By now you're probably aware we're getting a shiny new version of Vue. Evan you announced it back in Fall 2018 at Vue.js London – here's his slide deck about Vue 3.0 Updates. His announcement summary was also published on the official Vue.js blog.
Until the release of Vue 3, we want to collect all valuable infos and resources in this article for you, so you'll be up-to-date.
There's currently no official release date, but the roadmap currently shows the alpha is planned for the end of Q4 2019 and an official release in Q1 2020.
The new version is currently open-sourced in a pre-alpha stage. (Beware: It's not quite usable yet, as it's not 100% feature-complete!)
As Evan You summarized it, Vue 3 will be faster, smaller, more maintainable and it will be easier to target native.
One of the most significant changes is that a new API that will allow for a function-based way of writing your component, inspired by React Hooks. It lets you encapsulate logic into "composition functions" and reuse that logic across components. Read the whole Request for Comments (RFC) for more info about the proposal or look into the API reference. (The API has been renamed from "Functions API" to "Composition API" along the way, so don't let that confuse you!)
Yes, that changes the way how we use Vue. However, it won't break anything in your Vue 2.x apps, as the new API is 100% compatible with the current syntax, which won't be deprecated any time soon.
Personally, we think that this change will bring us a lot of flexibility, and lead to better structured code.
There are already talks available where you can learn more about new functionality. Take these with a grain of salt, as the new version is obviously still evolving.
Filip Rakowski also wrote a great in-depth article about new features in Vue 3, giving an intro in how to work with them.
Vueschool is also updating their Master Class course for Vue.js 3. It's not yet available as of now, but you can leave your email to be notified when they launch. If you're a bit nervous about how version 3 will impact you, this course is a great way to combat that for sure.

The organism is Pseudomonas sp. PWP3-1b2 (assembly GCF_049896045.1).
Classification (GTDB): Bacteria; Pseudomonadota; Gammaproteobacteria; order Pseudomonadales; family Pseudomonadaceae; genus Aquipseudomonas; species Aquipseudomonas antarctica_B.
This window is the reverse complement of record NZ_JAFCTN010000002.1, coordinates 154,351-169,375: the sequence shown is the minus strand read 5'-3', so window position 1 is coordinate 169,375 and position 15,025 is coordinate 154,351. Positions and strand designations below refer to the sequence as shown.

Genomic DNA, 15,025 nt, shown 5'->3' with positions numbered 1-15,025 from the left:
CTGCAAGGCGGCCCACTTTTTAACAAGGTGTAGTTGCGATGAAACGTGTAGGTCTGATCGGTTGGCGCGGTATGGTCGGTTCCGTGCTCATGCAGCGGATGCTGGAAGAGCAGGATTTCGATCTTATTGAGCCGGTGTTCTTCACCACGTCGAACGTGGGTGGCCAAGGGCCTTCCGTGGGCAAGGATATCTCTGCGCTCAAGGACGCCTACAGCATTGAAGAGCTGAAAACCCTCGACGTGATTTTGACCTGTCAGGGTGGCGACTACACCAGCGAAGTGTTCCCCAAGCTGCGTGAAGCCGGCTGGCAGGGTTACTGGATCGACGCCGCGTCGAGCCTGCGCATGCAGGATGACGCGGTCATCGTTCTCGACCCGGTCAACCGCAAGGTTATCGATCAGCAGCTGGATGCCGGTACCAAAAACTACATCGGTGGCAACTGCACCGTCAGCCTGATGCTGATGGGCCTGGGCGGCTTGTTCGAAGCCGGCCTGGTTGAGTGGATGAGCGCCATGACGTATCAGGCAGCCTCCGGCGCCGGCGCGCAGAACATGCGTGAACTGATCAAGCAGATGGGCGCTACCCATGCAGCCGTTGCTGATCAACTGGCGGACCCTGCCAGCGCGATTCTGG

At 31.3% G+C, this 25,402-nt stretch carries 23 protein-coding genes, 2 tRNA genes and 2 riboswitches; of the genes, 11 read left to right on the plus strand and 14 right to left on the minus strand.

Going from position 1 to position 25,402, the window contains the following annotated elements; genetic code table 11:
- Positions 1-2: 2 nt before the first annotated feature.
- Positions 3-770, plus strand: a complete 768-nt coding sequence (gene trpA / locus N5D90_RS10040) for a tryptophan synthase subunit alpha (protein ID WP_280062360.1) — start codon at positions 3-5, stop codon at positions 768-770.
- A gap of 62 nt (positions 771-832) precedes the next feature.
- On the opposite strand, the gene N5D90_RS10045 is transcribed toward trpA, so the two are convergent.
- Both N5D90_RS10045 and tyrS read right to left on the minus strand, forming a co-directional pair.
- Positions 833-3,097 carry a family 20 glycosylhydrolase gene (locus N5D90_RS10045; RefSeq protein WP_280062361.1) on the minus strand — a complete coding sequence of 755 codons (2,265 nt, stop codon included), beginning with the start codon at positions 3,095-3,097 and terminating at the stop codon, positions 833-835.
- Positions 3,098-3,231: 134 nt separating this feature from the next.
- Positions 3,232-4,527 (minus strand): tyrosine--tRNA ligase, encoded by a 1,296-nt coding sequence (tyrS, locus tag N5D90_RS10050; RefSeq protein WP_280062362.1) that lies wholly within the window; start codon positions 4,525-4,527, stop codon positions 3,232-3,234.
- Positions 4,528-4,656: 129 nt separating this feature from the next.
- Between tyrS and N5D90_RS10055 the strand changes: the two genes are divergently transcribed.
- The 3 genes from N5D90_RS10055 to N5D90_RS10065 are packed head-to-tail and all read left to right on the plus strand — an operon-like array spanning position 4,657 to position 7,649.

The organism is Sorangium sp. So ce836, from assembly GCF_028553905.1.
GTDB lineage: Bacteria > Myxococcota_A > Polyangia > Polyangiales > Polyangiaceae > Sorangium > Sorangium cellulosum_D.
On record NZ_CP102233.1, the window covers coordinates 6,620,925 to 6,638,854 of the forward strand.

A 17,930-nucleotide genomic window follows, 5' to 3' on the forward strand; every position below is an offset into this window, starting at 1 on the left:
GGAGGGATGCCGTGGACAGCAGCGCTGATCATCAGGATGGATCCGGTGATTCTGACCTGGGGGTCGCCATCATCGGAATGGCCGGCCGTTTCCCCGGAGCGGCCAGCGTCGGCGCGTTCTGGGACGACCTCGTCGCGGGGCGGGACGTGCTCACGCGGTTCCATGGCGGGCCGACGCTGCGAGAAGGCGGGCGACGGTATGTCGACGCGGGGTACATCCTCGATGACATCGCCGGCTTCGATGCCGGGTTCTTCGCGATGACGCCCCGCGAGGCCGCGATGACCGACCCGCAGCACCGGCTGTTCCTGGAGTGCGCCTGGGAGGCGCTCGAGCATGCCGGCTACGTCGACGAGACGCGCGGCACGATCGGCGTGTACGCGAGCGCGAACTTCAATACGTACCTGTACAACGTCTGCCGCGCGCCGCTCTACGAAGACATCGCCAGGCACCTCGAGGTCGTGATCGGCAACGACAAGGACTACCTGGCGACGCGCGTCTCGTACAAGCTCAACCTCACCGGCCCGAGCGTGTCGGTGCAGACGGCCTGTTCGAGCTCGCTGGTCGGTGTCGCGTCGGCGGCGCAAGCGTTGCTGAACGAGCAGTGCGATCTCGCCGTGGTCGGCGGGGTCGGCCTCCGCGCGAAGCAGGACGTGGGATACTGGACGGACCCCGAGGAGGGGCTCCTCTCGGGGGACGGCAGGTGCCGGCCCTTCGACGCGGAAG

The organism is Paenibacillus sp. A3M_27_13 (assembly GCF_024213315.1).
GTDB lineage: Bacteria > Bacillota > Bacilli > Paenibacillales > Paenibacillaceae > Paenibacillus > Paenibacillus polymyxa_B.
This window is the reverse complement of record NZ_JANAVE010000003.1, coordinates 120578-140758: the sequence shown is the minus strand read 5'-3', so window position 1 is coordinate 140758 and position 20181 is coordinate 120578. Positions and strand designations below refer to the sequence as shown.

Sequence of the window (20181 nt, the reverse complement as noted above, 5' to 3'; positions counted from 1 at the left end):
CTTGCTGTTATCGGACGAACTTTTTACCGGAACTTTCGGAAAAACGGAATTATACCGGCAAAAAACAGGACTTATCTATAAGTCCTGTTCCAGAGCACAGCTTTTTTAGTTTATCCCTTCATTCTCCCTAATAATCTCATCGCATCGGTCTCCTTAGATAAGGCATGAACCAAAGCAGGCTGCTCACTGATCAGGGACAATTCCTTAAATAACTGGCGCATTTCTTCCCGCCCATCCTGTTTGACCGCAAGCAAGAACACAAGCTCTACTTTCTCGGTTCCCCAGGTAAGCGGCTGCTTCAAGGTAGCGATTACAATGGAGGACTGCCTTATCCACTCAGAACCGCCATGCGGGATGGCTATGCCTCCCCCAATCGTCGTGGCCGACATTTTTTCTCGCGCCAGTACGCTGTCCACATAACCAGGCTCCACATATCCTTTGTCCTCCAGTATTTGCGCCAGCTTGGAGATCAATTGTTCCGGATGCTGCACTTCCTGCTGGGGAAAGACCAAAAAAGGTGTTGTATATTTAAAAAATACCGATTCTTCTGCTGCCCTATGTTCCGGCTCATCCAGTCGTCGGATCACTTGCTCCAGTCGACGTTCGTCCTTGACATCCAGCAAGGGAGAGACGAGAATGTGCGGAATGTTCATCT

You can also get tickets for Evan You's deep dive with Vue 3 at Vueconf Toronto on November 10, or Guillaume Chau's one-day workshop on the Composition API at Workshop Summit in Brussels, Belgium on March 6 2020.
If you're just starting out with Vue, don't hesitate to start learning with v2. Most key concepts of the framework stay the same, and your knowledge will still be valuable when v3 comes out.
Many of the changes of v3 are internal, like them rewriting the virtual DOM implementation and writing the codebase in TypeScript. This will make Vue faster, but you won't have to use TypeScript if you don't want to.
Knowing that the Vue team is awesome when it comes to documentation, we're sure you won't have any troubles adapting to any new syntax either.
What would be change without a little drama?
Community members got a bit agitated (and sometimes rude, sadly) – mainly because it was a bit unclear at first whether the new Composition API will be purely additive (which it will be!), or if the current API will be deprecated (which it won't be!). Also, people were afraid that all the time they spent learning Vue was wasted (which it wasn't!).
In case you are still a bit apprehensive about version 3 because of some negative comments, we wanted to collect some articles explaining why you shouldn't be:
Framework changes can be stressful. But we are convinced that the changes in v3 will be a huge step forward, and you'll have enough time to adapt.